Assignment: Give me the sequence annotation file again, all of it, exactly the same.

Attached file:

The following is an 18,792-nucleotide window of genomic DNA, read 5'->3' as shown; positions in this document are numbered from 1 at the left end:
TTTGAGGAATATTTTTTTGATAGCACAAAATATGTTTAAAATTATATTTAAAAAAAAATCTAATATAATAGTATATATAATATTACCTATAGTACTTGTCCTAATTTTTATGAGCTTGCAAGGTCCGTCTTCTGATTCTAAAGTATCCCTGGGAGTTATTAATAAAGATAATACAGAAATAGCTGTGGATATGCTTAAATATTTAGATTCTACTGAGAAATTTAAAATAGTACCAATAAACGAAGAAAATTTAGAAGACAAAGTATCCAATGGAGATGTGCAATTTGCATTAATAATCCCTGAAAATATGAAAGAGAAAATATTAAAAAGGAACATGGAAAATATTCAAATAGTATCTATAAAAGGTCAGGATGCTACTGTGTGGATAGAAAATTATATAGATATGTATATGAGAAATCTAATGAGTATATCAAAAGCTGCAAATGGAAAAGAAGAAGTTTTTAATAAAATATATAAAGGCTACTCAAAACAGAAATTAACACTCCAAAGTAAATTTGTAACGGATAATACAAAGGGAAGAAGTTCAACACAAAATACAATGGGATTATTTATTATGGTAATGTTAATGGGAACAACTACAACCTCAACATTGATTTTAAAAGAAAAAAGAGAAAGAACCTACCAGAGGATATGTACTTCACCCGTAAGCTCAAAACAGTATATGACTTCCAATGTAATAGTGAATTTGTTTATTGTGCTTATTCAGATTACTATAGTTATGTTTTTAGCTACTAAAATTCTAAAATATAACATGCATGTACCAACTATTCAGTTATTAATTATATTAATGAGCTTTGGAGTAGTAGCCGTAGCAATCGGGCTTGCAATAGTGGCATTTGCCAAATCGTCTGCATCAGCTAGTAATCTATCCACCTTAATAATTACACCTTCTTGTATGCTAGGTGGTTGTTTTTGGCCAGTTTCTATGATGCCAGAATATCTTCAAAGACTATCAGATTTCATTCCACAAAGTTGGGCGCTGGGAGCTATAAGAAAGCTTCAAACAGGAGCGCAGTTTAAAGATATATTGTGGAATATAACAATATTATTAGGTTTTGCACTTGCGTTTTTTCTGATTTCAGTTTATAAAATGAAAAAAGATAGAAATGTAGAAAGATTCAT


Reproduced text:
The following is an 18,792-nucleotide window of genomic DNA, read 5'->3' as shown; positions in this document are numbered from 1 at the left end:
TTTGAGGAATATTTTTTTGATAGCACAAAATATGTTTAAAATTATATTTAAAAAAAAATCTAATATAATAGTATATATAATATTACCTATAGTACTTGTCCTAATTTTTATGAGCTTGCAAGGTCCGTCTTCTGATTCTAAAGTATCCCTGGGAGTTATTAATAAAGATAATACAGAAATAGCTGTGGATATGCTTAAATATTTAGATTCTACTGAGAAATTTAAAATAGTACCAATAAACGAAGAAAATTTAGAAGACAAAGTATCCAATGGAGATGTGCAATTTGCATTAATAATCCCTGAAAATATGAAAGAGAAAATATTAAAAAGGAACATGGAAAATATTCAAATAGTATCTATAAAAGGTCAGGATGCTACTGTGTGGATAGAAAATTATATAGATATGTATATGAGAAATCTAATGAGTATATCAAAAGCTGCAAATGGAAAAGAAGAAGTTTTTAATAAAATATATAAAGGCTACTCAAAACAGAAATTAACACTCCAAAGTAAATTTGTAACGGATAATACAAAGGGAAGAAGTTCAACACAAAATACAATGGGATTATTTATTATGGTAATGTTAATGGGAACAACTACAACCTCAACATTGATTTTAAAAGAAAAAAGAGAAAGAACCTACCAGAGGATATGTACTTCACCCGTAAGCTCAAAACAGTATATGACTTCCAATGTAATAGTGAATTTGTTTATTGTGCTTATTCAGATTACTATAGTTATGTTTTTAGCTACTAAAATTCTAAAATATAACATGCATGTACCAACTATTCAGTTATTAATTATATTAATGAGCTTTGGAGTAGTAGCCGTAGCAATCGGGCTTGCAATAGTGGCATTTGCCAAATCGTCTGCATCAGCTAGTAATCTATCCACCTTAATAATTACACCTTCTTGTATGCTAGGTGGTTGTTTTTGGCCAGTTTCTATGATGCCAGAATATCTTCAAAGACTATCAGATTTCATTCCACAAAGTTGGGCGCTGGGAGCTATAAGAAAGCTTCAAACAGGAGCGCAGTTTAAAGATATATTGTGGAATATAACAATATTATTAGGTTTTGCACTTGCGTTTTTTCTGATTTCAGTTTATAAAATGAAAAAAGATAGAAATGTAGAAAGATTCAT